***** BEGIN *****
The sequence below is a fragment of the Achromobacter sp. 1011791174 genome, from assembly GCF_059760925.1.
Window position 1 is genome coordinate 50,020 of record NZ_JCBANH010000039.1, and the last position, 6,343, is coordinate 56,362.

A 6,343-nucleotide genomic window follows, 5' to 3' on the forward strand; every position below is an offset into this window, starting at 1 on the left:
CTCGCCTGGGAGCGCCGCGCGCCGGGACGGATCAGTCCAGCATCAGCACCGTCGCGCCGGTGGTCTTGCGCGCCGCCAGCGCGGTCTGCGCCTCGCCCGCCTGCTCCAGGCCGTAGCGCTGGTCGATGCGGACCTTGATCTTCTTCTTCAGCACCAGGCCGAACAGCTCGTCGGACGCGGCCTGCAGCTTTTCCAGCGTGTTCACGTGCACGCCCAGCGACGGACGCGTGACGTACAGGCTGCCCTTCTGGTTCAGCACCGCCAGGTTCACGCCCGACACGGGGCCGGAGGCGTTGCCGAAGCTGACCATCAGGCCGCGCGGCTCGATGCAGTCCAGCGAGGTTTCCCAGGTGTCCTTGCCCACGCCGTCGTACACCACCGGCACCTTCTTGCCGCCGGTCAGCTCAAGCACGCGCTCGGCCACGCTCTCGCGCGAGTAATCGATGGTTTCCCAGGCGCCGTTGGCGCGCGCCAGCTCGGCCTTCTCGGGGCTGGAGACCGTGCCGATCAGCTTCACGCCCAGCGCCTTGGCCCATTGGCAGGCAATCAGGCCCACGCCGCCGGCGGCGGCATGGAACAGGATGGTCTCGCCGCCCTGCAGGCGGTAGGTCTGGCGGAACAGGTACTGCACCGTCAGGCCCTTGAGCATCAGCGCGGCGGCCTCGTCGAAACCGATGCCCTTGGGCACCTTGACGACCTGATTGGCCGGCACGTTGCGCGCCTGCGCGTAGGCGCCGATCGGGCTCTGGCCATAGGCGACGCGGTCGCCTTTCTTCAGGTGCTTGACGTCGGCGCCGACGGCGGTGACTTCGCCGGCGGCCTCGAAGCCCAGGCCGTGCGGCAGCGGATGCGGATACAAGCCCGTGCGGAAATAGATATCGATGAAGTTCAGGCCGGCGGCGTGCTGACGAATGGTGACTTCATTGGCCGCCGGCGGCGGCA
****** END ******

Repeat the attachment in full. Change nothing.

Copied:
The sequence below is a fragment of the Achromobacter sp. 1011791174 genome, from assembly GCF_059760925.1.
Window position 1 is genome coordinate 50,020 of record NZ_JCBANH010000039.1, and the last position, 6,343, is coordinate 56,362.

A 6,343-nucleotide genomic window follows, 5' to 3' on the forward strand; every position below is an offset into this window, starting at 1 on the left:
CTCGCCTGGGAGCGCCGCGCGCCGGGACGGATCAGTCCAGCATCAGCACCGTCGCGCCGGTGGTCTTGCGCGCCGCCAGCGCGGTCTGCGCCTCGCCCGCCTGCTCCAGGCCGTAGCGCTGGTCGATGCGGACCTTGATCTTCTTCTTCAGCACCAGGCCGAACAGCTCGTCGGACGCGGCCTGCAGCTTTTCCAGCGTGTTCACGTGCACGCCCAGCGACGGACGCGTGACGTACAGGCTGCCCTTCTGGTTCAGCACCGCCAGGTTCACGCCCGACACGGGGCCGGAGGCGTTGCCGAAGCTGACCATCAGGCCGCGCGGCTCGATGCAGTCCAGCGAGGTTTCCCAGGTGTCCTTGCCCACGCCGTCGTACACCACCGGCACCTTCTTGCCGCCGGTCAGCTCAAGCACGCGCTCGGCCACGCTCTCGCGCGAGTAATCGATGGTTTCCCAGGCGCCGTTGGCGCGCGCCAGCTCGGCCTTCTCGGGGCTGGAGACCGTGCCGATCAGCTTCACGCCCAGCGCCTTGGCCCATTGGCAGGCAATCAGGCCCACGCCGCCGGCGGCGGCATGGAACAGGATGGTCTCGCCGCCCTGCAGGCGGTAGGTCTGGCGGAACAGGTACTGCACCGTCAGGCCCTTGAGCATCAGCGCGGCGGCCTCGTCGAAACCGATGCCCTTGGGCACCTTGACGACCTGATTGGCCGGCACGTTGCGCGCCTGCGCGTAGGCGCCGATCGGGCTCTGGCCATAGGCGACGCGGTCGCCTTTCTTCAGGTGCTTGACGTCGGCGCCGACGGCGGTGACTTCGCCGGCGGCCTCGAAGCCCAGGCCGTGCGGCAGCGGATGCGGATACAAGCCCGTGCGGAAATAGATATCGATGAAGTTCAGGCCGGCGGCGTGCTGACGAATGGTGACTTCATTGGCCGCCGGCGGCGGCA